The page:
COVID-19 is posing many challenges currently. Those challenges are amplified when trying to co-parent children. Not only do you have worries about your family’s health and well-being while they are socially distancing in your home, but you may have increased worries about whether proper precautions are being taken while your children move between two (or more) homes.
In each home where children live, parents should know and follow the recommendations of public health units. For Kingston, those recommendations can be found at www.kflaph.ca.
A few other recommendations for separated parents:
- Encourage and help your children to wash hands regularly;
- Develop a plan with your
children’s other parent(s) on how you will handle this situation. You may want to include:
- Determining whether the current parenting schedule is the best one under these new circumstances;
- Will the schedule change if someone becomes ill;
- What other resources are available if a parent becomes ill; and
- Are there supplies in both homes suitable to manage if someone becomes ill.
- Discussing how and who will talk to your children about the need for precautions in an age appropriate way – they need to be informed, not frightened;
- Be considerate and patient – this situation is extraordinary and requires compromises by everyone;
- Practice social distancing – if a child does not need to move between two separate homes, consider agreeing to let them stay in one home – agree to increase the use of telephone or video (Facetime or Skype) access and allow a make up period of contact in the other home once the urgency (or isolation period) ends.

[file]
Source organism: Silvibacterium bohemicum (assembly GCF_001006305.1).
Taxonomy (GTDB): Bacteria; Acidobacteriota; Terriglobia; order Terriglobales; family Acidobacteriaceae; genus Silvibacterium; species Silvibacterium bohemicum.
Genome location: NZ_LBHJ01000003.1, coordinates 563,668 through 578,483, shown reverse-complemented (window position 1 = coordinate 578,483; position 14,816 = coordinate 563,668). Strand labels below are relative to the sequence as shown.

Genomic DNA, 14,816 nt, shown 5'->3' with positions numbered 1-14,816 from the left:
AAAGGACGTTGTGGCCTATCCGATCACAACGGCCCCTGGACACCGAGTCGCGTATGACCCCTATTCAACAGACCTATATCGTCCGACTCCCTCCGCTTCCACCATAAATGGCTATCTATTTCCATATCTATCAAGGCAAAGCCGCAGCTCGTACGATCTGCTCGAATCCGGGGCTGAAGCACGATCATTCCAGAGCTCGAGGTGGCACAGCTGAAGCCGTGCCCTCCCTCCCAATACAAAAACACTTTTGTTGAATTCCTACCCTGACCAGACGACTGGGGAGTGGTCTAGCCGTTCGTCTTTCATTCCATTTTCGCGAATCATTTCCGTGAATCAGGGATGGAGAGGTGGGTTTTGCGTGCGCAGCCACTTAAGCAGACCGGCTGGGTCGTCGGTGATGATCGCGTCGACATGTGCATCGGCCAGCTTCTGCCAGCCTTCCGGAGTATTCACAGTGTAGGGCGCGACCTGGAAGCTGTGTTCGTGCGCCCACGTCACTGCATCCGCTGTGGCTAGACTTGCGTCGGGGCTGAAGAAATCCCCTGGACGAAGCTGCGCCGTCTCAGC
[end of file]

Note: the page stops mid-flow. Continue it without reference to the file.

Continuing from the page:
While it may be hard to not see your children for a period of time, recognize that this is one of the most selfless acts you can do for your children. It is also not easy to be the full-time parent 24 hours a day, seven days a week – especially if your child or you become ill.
If you are involved in Family Court litigation at the moment, the suspension of Court operations will make it challenging, if not impossible, to address in Court poor co-parenting behaviour while it is occurring. However, that does not mean that the Family Court will just ignore such behaviour. As the situation returns to normal, how you behaved toward your children’s other parent(s) during this difficult time will likely be considered seriously by the Court when decisions around parenting, custody and access are made. Rather than arguing over parenting “entitlements”, this is a good time to look for safe ways to support each other as co-parents. Doing so will help you to get through this and perhaps end up as better co-parents afterward.